Feb 11

Again, Dell proves it isn’t Apple

Dell’s latest quarterly numbers are a beautiful synopsis of the company’s plight: income on business computers nicely up, income on consumer computers disturbingly down.

And bear in mind, this decline occurred during the holiday quarter — when visions of laptops and Streaks should have been dancing in consumers’ heads like sugar-plums.

Dell’s problem becomes more obvious with each passing year. They radiate “innovation envy,” but rarely innovate. They imagine themselves to be in Apple’s league, but demonstrate — product after product — why they are not.

A laptop that wasn't exactly laptop-friendly

Not that we need more proof, but consider Dell’s latest disappointment: the super-thin, and now super-dead, Adamo laptop.

Like most of Dell’s products, Adamo was less of an innovation, and more of a reaction to someone else’s innovation. (Zino — Mac mini, Streak — iPad, etc.) Adamo was Dell’s ode to MacBook Air. It didn’t exactly blaze new trails. It was created, Dell-style, to “cash in on that thin computer thing.”

Unfortunately, the cash didn’t quite materialize. With the high cost of miniaturization, Dell had to price their echo of an innovation at more than $2,000 — which is unsettling to a customer base trained over many years to expect value pricing.

Clearly, Dell wished to copy Apple’s success. Just as clearly, their own brand DNA made that impossible. Suffering poor sales, they tried to innovate their way to a turnaround by offering up the even thinner Adamo XPS — which was a bit of innovation gone amok. With its oddly hinged display, Adamo became the first laptop that was tough to use on a lap.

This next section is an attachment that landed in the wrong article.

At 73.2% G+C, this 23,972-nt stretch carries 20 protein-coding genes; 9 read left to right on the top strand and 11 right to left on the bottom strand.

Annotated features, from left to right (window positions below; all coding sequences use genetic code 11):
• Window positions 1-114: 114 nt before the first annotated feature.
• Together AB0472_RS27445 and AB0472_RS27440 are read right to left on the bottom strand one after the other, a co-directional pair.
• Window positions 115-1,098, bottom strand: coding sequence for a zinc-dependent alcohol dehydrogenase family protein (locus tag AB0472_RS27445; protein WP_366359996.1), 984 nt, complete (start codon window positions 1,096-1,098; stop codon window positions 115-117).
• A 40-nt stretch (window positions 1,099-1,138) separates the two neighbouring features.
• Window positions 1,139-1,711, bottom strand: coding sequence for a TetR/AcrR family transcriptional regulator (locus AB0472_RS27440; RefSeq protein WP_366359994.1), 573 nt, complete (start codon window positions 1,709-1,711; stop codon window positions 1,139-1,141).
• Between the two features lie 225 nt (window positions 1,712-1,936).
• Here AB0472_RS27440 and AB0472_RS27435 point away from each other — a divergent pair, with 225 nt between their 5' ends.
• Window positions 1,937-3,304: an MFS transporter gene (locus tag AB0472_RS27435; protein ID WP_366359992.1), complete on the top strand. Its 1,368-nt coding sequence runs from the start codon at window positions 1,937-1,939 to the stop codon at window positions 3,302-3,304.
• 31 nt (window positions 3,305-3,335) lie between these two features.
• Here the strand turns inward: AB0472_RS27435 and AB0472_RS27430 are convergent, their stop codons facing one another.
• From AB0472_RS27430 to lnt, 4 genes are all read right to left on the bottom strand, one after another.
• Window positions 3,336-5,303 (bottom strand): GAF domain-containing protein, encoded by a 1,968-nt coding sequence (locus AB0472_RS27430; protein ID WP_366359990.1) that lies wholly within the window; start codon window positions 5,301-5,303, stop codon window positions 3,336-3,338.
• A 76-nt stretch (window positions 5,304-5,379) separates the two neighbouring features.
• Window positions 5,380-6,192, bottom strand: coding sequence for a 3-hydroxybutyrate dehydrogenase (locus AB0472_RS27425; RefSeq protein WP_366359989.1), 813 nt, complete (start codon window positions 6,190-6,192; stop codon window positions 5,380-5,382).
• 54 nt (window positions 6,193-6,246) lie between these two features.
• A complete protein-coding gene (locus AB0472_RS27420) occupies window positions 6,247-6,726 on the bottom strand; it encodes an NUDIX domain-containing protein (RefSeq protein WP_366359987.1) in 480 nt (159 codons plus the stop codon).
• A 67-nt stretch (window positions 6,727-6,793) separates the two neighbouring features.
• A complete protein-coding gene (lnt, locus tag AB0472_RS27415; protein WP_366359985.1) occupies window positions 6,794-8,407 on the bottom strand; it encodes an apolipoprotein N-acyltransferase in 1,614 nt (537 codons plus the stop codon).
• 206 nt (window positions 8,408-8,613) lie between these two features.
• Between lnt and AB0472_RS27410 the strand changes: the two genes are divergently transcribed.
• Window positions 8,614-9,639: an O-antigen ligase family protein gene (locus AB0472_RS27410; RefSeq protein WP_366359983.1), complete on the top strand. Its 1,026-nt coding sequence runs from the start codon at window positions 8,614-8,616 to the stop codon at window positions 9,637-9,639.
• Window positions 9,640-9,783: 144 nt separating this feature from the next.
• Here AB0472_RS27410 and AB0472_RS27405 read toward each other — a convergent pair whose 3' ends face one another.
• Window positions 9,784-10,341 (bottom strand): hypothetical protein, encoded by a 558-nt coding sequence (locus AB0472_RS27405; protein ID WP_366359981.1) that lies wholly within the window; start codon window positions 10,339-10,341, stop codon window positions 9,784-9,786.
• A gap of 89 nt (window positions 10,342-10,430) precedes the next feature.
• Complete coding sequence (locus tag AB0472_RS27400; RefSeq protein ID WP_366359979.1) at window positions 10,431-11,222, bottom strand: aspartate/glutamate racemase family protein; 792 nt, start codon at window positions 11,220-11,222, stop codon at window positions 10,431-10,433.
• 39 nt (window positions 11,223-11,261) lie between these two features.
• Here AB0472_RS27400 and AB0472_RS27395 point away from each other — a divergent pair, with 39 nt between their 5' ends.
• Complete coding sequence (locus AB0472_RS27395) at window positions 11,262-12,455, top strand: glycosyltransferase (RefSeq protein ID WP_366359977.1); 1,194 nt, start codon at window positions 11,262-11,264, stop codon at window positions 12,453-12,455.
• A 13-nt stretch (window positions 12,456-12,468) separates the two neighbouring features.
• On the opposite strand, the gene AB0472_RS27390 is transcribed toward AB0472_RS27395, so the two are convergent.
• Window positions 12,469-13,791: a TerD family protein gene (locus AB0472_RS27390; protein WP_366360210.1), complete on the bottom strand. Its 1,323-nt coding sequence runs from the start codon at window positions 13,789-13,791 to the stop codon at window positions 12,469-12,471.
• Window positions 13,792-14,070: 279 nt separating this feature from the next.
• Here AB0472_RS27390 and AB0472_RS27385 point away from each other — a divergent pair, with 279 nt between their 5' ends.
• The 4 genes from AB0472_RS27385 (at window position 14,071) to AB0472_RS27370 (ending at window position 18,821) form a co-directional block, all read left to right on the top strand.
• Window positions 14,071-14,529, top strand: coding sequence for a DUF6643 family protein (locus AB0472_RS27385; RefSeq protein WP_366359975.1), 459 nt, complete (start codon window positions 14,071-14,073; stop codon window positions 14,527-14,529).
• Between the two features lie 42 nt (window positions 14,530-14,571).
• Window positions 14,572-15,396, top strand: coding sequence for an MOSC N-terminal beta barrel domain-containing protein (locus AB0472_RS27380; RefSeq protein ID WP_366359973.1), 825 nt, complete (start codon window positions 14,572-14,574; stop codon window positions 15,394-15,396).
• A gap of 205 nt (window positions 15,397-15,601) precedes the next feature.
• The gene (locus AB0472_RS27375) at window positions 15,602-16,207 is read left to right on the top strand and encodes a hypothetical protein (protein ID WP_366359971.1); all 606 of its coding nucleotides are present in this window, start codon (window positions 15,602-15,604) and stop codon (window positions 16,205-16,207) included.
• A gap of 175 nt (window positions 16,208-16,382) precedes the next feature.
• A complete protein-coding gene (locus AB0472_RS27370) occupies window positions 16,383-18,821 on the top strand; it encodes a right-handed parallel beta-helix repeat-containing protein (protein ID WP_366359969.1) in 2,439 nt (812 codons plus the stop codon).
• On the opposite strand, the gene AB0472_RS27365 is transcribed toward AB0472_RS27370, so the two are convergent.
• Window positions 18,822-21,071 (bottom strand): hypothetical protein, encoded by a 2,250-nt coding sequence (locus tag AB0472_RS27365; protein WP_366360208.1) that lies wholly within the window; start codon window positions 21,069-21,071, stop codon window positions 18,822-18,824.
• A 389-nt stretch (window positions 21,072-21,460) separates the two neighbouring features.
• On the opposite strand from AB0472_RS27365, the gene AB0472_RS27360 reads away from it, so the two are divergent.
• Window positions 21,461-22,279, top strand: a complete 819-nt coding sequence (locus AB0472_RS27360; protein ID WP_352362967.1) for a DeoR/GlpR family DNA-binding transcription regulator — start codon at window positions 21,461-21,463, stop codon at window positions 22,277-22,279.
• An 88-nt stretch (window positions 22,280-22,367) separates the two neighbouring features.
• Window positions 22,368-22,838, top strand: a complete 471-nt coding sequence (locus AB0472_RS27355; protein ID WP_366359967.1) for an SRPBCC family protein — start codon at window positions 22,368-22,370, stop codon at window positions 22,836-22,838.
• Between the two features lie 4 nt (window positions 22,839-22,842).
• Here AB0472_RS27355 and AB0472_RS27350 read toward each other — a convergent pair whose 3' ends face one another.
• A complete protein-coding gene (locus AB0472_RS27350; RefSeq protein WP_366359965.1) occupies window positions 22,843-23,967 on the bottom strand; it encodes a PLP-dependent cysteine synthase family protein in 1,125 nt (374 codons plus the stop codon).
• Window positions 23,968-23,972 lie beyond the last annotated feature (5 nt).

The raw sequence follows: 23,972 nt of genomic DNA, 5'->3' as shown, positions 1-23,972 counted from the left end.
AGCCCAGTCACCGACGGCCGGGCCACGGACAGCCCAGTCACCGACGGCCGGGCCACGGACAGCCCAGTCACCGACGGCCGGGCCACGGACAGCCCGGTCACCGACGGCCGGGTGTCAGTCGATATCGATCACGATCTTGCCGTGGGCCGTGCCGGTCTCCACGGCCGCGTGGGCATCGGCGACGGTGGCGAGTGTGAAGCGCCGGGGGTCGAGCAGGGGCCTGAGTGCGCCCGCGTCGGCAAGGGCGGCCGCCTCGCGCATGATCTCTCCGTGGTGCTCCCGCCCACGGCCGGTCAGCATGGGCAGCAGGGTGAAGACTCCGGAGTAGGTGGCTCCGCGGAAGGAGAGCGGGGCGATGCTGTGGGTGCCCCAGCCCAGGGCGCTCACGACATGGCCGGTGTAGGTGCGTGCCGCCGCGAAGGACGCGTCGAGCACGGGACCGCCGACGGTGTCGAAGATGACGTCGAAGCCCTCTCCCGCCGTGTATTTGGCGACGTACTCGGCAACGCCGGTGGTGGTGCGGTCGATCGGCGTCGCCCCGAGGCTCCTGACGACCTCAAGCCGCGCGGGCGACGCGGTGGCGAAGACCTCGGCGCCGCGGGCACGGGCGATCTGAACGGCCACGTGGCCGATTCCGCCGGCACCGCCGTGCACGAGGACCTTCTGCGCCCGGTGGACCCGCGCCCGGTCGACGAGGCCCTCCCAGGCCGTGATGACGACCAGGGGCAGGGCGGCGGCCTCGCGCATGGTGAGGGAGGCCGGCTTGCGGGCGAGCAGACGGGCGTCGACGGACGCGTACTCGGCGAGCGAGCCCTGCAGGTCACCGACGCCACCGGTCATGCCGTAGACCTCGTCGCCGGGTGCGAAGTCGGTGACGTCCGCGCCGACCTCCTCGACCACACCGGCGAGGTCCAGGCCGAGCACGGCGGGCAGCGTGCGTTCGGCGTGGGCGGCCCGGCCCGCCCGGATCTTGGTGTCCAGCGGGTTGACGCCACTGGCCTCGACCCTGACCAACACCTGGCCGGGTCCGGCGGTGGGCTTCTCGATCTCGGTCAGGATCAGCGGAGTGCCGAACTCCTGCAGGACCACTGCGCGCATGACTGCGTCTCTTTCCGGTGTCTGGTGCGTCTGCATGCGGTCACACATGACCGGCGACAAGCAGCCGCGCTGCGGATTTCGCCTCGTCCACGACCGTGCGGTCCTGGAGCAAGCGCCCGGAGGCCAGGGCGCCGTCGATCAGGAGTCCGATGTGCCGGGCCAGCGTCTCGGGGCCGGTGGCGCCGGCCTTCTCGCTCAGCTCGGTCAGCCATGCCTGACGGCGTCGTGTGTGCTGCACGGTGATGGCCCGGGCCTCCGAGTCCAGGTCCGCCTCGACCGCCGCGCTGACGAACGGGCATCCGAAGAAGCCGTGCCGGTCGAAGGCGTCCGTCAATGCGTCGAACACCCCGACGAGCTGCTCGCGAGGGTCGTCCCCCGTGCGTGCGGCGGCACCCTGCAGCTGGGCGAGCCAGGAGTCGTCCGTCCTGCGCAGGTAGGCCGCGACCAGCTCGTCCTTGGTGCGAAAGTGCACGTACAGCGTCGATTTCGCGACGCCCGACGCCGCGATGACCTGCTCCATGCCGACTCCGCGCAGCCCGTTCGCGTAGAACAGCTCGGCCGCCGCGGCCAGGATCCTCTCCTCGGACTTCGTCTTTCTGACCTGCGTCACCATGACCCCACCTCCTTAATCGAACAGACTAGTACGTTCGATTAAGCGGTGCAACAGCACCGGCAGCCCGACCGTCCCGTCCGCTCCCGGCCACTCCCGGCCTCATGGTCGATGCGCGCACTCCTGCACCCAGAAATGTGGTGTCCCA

While Dell imagines itself to be an innovator in computers, it also imagines itself an innovator in marketing — with similarly unimpressive results. The marketing of Adamo fell somewhere between ill-conceived and laughable.

The ads here are representative of the overall Adamo campaign, which used ultra-fashiony, super-chic models to appeal to those interested in a razor-thin laptop. Never mind that half the ads didn’t even show the razor-thin part. Some future Mad Men-type show will have a field day with this one.

Given all of the above, it’s inaccurate to say that Dell killed Adamo last week. Looks like a suicide to me.

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  • BruceM

    I love how Dell thinks that “high fashion” shots will somehow confer that elusive Apple coolness on their products. First of all there is absolutely no connection between the exotic supermodels and the laptops they are awkwardly holding / fondling. And as a tech consumer, is it really a supermodel endorsement I am looking for? show me “real” people wearing real clothing, solving real problems. Dell — being “cool” is so much more than you can even imagine, and no it doesn’t involven saying the word “dude” either.

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